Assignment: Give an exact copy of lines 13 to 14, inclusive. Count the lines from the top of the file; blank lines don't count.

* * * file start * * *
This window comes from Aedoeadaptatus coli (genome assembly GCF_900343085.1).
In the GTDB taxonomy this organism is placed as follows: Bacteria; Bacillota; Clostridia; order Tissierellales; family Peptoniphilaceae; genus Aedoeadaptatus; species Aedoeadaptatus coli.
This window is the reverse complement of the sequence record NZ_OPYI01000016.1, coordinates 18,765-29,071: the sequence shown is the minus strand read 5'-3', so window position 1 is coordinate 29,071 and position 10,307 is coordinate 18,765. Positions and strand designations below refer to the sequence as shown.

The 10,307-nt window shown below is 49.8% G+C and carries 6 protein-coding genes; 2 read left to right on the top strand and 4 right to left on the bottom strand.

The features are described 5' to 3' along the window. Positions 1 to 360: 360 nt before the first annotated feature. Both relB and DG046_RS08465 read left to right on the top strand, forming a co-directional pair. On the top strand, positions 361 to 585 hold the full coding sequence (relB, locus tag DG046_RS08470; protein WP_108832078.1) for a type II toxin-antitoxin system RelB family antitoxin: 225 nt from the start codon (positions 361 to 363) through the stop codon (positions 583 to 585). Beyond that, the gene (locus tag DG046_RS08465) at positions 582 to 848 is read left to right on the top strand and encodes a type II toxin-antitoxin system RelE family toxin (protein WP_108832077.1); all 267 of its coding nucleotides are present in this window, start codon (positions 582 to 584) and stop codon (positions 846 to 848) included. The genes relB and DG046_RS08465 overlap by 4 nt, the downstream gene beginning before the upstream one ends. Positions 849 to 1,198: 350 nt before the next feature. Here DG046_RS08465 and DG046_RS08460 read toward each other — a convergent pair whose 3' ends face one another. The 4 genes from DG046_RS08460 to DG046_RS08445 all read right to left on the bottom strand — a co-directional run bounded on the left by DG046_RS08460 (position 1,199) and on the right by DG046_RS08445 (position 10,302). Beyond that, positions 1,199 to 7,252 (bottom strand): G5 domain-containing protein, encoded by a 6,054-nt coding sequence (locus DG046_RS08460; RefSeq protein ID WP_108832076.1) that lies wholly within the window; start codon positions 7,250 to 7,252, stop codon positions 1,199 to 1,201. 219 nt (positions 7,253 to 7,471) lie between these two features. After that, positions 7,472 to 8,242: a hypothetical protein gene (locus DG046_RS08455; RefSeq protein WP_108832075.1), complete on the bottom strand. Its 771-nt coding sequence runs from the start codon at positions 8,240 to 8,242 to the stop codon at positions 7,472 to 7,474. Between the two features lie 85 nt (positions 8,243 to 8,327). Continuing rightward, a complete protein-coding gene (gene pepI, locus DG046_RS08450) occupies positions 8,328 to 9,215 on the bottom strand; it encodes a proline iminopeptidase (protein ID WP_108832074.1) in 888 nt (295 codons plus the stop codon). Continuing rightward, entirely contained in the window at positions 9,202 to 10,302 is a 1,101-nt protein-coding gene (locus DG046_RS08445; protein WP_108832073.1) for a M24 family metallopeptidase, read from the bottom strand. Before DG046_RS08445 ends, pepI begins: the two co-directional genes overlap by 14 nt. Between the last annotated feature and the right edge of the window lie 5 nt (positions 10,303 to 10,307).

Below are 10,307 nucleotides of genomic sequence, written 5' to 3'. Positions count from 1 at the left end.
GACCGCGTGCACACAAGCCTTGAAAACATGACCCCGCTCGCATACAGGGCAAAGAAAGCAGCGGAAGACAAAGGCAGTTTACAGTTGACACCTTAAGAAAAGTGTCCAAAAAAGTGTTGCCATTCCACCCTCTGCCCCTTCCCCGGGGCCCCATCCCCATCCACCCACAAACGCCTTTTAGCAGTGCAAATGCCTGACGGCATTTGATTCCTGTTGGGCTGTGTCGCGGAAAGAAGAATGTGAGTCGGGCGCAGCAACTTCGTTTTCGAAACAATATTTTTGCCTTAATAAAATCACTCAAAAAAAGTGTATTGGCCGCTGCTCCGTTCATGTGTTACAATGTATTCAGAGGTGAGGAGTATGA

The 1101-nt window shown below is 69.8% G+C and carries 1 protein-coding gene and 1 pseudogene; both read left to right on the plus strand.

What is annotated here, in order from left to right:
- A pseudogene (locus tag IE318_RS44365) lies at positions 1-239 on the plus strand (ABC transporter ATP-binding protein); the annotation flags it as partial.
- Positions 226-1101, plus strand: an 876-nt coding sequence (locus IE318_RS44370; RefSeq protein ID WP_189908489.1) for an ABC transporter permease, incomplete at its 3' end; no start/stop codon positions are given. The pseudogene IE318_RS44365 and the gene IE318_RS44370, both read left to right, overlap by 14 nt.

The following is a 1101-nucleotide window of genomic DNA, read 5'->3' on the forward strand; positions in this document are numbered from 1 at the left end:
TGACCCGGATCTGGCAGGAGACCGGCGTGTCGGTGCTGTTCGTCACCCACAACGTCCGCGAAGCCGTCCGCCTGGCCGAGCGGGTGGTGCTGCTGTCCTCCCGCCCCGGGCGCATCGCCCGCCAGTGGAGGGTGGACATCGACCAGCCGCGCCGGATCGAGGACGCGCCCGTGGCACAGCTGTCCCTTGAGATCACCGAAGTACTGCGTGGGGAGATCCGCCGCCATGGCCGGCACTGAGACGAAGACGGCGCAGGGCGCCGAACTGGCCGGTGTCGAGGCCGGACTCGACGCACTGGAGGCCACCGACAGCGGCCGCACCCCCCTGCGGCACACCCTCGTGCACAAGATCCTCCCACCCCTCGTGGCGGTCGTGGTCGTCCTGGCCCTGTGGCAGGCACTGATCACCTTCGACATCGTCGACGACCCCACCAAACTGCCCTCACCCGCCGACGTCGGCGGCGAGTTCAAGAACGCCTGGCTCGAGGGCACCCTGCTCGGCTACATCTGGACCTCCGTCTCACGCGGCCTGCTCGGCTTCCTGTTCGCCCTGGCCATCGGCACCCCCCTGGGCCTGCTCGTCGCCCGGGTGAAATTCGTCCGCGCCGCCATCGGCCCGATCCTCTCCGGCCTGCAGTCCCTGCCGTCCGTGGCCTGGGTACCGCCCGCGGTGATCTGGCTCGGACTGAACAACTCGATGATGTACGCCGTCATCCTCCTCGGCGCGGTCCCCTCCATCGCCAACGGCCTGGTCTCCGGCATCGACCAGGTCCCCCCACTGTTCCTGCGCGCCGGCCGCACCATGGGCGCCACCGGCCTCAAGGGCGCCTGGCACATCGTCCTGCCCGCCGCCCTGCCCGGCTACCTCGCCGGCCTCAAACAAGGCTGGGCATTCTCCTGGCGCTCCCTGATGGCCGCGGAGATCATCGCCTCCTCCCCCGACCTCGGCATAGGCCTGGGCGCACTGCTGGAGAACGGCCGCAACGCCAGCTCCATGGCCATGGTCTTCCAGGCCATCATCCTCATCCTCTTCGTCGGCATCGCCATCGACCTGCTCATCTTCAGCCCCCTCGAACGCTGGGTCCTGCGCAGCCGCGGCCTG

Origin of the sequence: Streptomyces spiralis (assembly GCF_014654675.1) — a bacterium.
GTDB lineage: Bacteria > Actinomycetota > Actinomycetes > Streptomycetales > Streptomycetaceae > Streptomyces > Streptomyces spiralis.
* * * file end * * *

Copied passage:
TGACCCGGATCTGGCAGGAGACCGGCGTGTCGGTGCTGTTCGTCACCCACAACGTCCGCGAAGCCGTCCGCCTGGCCGAGCGGGTGGTGCTGCTGTCCTCCCGCCCCGGGCGCATCGCCCGCCAGTGGAGGGTGGACATCGACCAGCCGCGCCGGATCGAGGACGCGCCCGTGGCACAGCTGTCCCTTGAGATCACCGAAGTACTGCGTGGGGAGATCCGCCGCCATGGCCGGCACTGAGACGAAGACGGCGCAGGGCGCCGAACTGGCCGGTGTCGAGGCCGGACTCGACGCACTGGAGGCCACCGACAGCGGCCGCACCCCCCTGCGGCACACCCTCGTGCACAAGATCCTCCCACCCCTCGTGGCGGTCGTGGTCGTCCTGGCCCTGTGGCAGGCACTGATCACCTTCGACATCGTCGACGACCCCACCAAACTGCCCTCACCCGCCGACGTCGGCGGCGAGTTCAAGAACGCCTGGCTCGAGGGCACCCTGCTCGGCTACATCTGGACCTCCGTCTCACGCGGCCTGCTCGGCTTCCTGTTCGCCCTGGCCATCGGCACCCCCCTGGGCCTGCTCGTCGCCCGGGTGAAATTCGTCCGCGCCGCCATCGGCCCGATCCTCTCCGGCCTGCAGTCCCTGCCGTCCGTGGCCTGGGTACCGCCCGCGGTGATCTGGCTCGGACTGAACAACTCGATGATGTACGCCGTCATCCTCCTCGGCGCGGTCCCCTCCATCGCCAACGGCCTGGTCTCCGGCATCGACCAGGTCCCCCCACTGTTCCTGCGCGCCGGCCGCACCATGGGCGCCACCGGCCTCAAGGGCGCCTGGCACATCGTCCTGCCCGCCGCCCTGCCCGGCTACCTCGCCGGCCTCAAACAAGGCTGGGCATTCTCCTGGCGCTCCCTGATGGCCGCGGAGATCATCGCCTCCTCCCCCGACCTCGGCATAGGCCTGGGCGCACTGCTGGAGAACGGCCGCAACGCCAGCTCCATGGCCATGGTCTTCCAGGCCATCATCCTCATCCTCTTCGTCGGCATCGCCATCGACCTGCTCATCTTCAGCCCCCTCGAACGCTGGGTCCTGCGCAGCCGCGGCCTG

Origin of the sequence: Streptomyces spiralis (assembly GCF_014654675.1) — a bacterium.